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Reducing Your Risk of Osteoporosis
by Editorial Staff and Contributors
Your bones grow and strengthen during childhood, but bone accumulation is not completed until you are in your twenties. The bone mass you attain before age 30 is perhaps the most important determinant of life-long skeletal health. Genetic factors exert a strong influence on your peak bone mass, but physiologic, environmental, and modifiable lifestyle factors can also play a significant role. Among these are adequate nutrition and body weight, exposure to sex hormones at puberty, and physical activity.
Maximizing bone mass early in life is the most crucial way to reduce the impact of bone loss related to aging. Childhood is also a critical time for the development of lifestyle habits conducive to maintaining good bone health throughout life. For example, exercising promotes strong bones. Cigarette smoking, which usually starts in adolescence, may negatively affect your ability to achieve peak bone mass.
Here are some tips on reducing your risk of osteoporosis:
Good nutrition is essential for normal growth. A balanced diet, adequate calories, and appropriate nutrients are the foundation for development of all your tissues, including bone. Inadequate intake of calcium and vitamin D is thought to contribute to the development of osteoporosis.
Calcium is the nutrient most important for attaining peak bone mass and for preventing and treating osteoporosis. Depending on your age, recommended calcium intakes for adults fall between 1,000 and 1,200 mg per day, according to the National Academy of Sciences. A study published in Archives of Internal Medicine reported that taking 1,200 mg a day of calcium helped to increase bone mineral density in men.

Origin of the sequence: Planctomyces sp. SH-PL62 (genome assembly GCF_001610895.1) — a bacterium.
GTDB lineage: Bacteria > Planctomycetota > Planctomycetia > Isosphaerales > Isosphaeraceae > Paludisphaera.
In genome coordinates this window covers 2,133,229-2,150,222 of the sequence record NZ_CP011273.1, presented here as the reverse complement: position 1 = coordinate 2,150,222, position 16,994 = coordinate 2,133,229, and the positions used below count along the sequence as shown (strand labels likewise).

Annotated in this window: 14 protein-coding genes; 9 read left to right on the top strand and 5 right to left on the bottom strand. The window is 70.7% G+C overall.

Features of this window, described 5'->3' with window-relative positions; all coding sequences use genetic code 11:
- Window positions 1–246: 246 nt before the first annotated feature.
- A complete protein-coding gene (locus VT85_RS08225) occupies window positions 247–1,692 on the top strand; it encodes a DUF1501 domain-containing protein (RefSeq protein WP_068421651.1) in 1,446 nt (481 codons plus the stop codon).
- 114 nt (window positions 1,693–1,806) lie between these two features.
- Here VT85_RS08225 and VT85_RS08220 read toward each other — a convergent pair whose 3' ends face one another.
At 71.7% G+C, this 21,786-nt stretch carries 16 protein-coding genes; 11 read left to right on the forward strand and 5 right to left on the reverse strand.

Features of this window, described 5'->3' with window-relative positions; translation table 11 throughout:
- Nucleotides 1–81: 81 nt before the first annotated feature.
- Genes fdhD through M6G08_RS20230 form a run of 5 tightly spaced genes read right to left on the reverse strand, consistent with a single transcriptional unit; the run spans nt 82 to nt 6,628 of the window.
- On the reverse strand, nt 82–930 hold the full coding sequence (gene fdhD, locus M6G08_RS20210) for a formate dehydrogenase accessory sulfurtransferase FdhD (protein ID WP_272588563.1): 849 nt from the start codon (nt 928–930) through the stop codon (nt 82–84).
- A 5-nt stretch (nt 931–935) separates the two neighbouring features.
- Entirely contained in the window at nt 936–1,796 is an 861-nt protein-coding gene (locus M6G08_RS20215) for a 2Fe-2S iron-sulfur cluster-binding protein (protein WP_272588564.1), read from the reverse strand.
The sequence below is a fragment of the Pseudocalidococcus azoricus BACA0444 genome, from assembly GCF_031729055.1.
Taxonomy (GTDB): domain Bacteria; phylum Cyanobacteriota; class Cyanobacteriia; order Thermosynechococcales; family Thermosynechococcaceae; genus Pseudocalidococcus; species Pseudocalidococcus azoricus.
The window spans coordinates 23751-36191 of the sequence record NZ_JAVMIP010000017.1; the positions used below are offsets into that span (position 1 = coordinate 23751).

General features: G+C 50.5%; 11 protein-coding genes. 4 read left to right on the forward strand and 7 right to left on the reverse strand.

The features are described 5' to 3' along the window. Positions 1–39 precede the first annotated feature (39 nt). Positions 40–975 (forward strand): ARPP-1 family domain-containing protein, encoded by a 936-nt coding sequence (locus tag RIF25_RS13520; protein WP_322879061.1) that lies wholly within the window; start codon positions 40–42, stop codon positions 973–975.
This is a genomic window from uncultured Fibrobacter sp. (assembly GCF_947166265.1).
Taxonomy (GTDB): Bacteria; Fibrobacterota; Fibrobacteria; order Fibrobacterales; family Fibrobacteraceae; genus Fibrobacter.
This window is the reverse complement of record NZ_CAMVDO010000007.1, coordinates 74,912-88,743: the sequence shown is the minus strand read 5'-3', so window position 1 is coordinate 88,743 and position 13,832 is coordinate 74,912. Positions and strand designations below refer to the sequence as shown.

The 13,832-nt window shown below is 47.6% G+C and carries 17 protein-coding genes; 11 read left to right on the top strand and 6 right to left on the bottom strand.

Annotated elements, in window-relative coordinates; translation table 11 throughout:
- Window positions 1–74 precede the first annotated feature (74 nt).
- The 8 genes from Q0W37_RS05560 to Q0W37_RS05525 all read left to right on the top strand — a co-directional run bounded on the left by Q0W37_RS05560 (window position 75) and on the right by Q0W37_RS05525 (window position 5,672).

You can increase your calcium intake by eating more calcium-rich foods such as low-fat milk, yogurt, cheese, sardines, soy foods, and collard greens. Many foods such as orange juice, breakfast bars, and cereals are now fortified with calcium. You can increase the calcium content of home-baked goods by adding non-fat powered dry milk to them. If you are unable to get adequate calcium in your diet, talk to your healthcare provider or a registered dietitian (RD) about a supplement.
High dietary protein, caffeine, phosphorus, and sodium can adversely affect calcium balance, but the effects may not be as important in individuals with adequate calcium intakes.
Vitamin D is required for optimal calcium absorption and thus is also important for your bone health. Your skin manufactures vitamin D in response to direct exposure to sunlight. How much sunlight you need depends on where you live, the time of day, and the color of your skin.
Older adults and people who are exposed to little sunlight may have difficulty meeting vitamin D requirements. Most infants and young children in the US have adequate vitamin D intake because of supplementation and fortification of milk. During adolescence, when consumption of dairy products decreases, vitamin D intake may be inadequate, and this may negatively affect calcium absorption.
Experts recommend a daily intake of between 600 and 1,000 international units (IU) of vitamin D.
There is strong evidence that regular physical activity in childhood and adolescence contributes to higher peak bone mass. Exercise during later years, combined with adequate calcium and vitamin D intake, may help slow the decline in bone density associated with aging. Some evidence indicates that weight-bearing and resistance exercises are most likely to be beneficial.
To help reduce bone loss, engage in regular weight-bearing exercise. Examples include walking, running, tennis, dancing, hiking, and racquetball. Strength training can also help increase your bone density and keep your muscles strong, so that you are less likely to fall.
Smoking puts people at higher risk for developing osteoporosis. A study reported in the Journal of the American Academy of Orthopedics suggests that smoking puts you at higher risk for developing osteoporosis.